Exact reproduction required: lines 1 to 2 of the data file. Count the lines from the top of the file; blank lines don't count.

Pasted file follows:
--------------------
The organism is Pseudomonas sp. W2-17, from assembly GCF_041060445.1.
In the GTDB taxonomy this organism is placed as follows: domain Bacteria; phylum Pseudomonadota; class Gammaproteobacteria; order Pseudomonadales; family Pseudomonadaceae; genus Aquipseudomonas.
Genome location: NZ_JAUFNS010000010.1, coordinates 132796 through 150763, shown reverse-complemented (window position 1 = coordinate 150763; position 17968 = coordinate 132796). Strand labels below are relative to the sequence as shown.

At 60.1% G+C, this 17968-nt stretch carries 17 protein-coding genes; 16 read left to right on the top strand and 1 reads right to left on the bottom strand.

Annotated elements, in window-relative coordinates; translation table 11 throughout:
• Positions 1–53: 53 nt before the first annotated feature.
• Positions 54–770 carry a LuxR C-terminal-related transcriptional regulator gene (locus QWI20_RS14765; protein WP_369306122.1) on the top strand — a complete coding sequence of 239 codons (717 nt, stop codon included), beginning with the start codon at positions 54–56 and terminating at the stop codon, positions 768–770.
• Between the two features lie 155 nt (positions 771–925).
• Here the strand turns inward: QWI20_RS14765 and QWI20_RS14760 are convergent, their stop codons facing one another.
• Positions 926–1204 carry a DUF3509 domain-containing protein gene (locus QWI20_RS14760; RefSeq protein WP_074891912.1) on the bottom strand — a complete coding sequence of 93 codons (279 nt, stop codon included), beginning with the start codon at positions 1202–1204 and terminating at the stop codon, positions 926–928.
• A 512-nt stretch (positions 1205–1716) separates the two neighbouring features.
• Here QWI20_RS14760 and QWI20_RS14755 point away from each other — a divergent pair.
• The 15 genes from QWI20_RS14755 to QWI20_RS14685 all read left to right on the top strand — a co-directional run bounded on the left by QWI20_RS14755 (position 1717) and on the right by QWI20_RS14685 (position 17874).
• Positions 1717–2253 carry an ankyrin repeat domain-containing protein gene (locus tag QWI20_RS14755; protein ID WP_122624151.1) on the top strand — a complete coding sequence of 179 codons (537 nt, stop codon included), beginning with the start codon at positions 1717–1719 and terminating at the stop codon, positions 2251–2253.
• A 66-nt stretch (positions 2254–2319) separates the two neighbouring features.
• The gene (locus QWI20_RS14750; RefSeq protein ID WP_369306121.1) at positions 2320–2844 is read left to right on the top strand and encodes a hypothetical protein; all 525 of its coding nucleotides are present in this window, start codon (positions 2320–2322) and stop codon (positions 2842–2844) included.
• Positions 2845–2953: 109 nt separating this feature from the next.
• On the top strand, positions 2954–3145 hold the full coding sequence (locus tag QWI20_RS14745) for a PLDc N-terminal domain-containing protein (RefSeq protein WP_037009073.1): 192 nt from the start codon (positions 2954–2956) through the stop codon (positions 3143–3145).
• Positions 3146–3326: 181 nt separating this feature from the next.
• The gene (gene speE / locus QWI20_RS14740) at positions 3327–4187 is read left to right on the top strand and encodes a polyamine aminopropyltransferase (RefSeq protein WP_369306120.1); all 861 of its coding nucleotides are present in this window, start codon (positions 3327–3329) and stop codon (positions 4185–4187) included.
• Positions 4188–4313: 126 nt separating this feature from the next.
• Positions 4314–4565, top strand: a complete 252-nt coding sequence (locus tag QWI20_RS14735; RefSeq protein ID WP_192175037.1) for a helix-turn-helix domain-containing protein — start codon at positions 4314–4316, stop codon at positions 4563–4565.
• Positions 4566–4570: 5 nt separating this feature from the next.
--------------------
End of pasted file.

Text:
The organism is Pseudomonas sp. W2-17, from assembly GCF_041060445.1.
In the GTDB taxonomy this organism is placed as follows: domain Bacteria; phylum Pseudomonadota; class Gammaproteobacteria; order Pseudomonadales; family Pseudomonadaceae; genus Aquipseudomonas.